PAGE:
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The Grand Banks of Newfoundland are a group of underwater plateaus southeast of Newfoundland on the North American continental shelf. These areas are relatively shallow, ranging from 80 to 330 feet (24–101 m) in depth. The cold Labrador Current mixes with the warm waters of the Gulf Stream here.
The mixing of these waters and the shape of the ocean bottom lifts nutrients to the surface. These conditions helped to create one of the richest fishing grounds in the world. Fish species include Atlantic cod, sword fish, haddock, and capelin. Shellfish include scallop and lobster. The area also supports large colonies of sea birds such as Northern Gannets, shearwaters, and sea ducks and various sea mammals such as seals, dolphins, and whales.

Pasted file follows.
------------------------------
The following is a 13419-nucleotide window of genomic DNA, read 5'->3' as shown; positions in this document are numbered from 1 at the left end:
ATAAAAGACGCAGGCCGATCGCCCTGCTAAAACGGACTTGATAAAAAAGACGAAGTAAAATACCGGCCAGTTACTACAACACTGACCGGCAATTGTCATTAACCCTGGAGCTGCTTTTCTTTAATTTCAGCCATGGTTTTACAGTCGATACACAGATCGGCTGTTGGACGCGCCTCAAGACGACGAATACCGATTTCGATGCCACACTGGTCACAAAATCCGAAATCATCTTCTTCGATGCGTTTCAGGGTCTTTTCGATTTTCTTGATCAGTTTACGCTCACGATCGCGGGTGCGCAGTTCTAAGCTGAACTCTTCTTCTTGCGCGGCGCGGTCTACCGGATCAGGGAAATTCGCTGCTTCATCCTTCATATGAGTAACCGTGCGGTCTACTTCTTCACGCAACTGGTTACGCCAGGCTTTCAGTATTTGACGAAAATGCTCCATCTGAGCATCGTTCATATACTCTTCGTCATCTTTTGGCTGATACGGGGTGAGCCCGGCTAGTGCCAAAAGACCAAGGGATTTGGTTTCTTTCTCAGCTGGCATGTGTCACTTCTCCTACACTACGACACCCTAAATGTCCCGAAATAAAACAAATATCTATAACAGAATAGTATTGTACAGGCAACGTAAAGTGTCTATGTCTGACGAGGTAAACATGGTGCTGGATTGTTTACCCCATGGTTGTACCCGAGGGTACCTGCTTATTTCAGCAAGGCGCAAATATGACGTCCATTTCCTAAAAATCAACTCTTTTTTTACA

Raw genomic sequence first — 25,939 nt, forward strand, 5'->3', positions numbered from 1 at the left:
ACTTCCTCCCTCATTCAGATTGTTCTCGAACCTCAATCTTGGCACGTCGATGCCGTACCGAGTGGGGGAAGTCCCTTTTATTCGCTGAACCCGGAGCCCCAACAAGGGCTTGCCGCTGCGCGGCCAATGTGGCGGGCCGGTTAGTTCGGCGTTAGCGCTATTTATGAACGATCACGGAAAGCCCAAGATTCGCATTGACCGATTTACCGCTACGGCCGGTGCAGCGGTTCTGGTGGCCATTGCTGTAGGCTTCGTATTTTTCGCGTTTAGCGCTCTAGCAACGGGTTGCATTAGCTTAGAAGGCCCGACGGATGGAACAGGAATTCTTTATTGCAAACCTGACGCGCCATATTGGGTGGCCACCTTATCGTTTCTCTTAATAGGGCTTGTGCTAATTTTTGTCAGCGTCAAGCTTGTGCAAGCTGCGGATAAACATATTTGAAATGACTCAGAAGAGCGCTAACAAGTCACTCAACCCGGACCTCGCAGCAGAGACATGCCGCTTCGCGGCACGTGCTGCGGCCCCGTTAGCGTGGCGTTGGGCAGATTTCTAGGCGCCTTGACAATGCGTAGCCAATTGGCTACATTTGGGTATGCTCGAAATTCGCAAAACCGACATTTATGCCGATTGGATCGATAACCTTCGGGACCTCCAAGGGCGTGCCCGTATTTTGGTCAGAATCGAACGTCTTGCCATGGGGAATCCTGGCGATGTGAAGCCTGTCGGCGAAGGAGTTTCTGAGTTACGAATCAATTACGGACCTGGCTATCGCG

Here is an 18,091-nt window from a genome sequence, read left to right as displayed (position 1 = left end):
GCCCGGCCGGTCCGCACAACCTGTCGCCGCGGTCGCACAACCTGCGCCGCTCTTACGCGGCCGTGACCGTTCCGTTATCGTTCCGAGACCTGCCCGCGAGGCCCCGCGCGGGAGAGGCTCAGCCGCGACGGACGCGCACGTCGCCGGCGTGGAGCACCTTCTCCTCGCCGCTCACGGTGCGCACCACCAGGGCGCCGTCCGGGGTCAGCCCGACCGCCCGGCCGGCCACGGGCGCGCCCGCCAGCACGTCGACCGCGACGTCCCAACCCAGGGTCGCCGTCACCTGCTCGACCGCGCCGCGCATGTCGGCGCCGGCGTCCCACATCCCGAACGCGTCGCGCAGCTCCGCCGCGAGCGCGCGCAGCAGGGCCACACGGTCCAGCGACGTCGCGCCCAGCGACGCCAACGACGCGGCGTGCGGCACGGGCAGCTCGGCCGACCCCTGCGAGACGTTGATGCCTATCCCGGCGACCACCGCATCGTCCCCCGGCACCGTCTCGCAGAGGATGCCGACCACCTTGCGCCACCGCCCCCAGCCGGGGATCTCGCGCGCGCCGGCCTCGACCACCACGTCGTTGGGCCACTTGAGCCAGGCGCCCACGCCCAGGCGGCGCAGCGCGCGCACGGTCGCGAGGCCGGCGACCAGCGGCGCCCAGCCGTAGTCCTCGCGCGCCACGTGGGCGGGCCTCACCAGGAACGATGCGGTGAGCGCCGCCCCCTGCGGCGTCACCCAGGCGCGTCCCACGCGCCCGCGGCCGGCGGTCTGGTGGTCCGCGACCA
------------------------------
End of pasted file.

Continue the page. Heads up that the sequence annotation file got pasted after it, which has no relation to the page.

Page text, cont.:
In addition to the effects on nutrients, the mixing of the cold and warm currents often causes fog in the area. It is also noted for its proximity to the sinking of the RMS Titanic, and thus the launching point of Titanic shipwreck expeditions.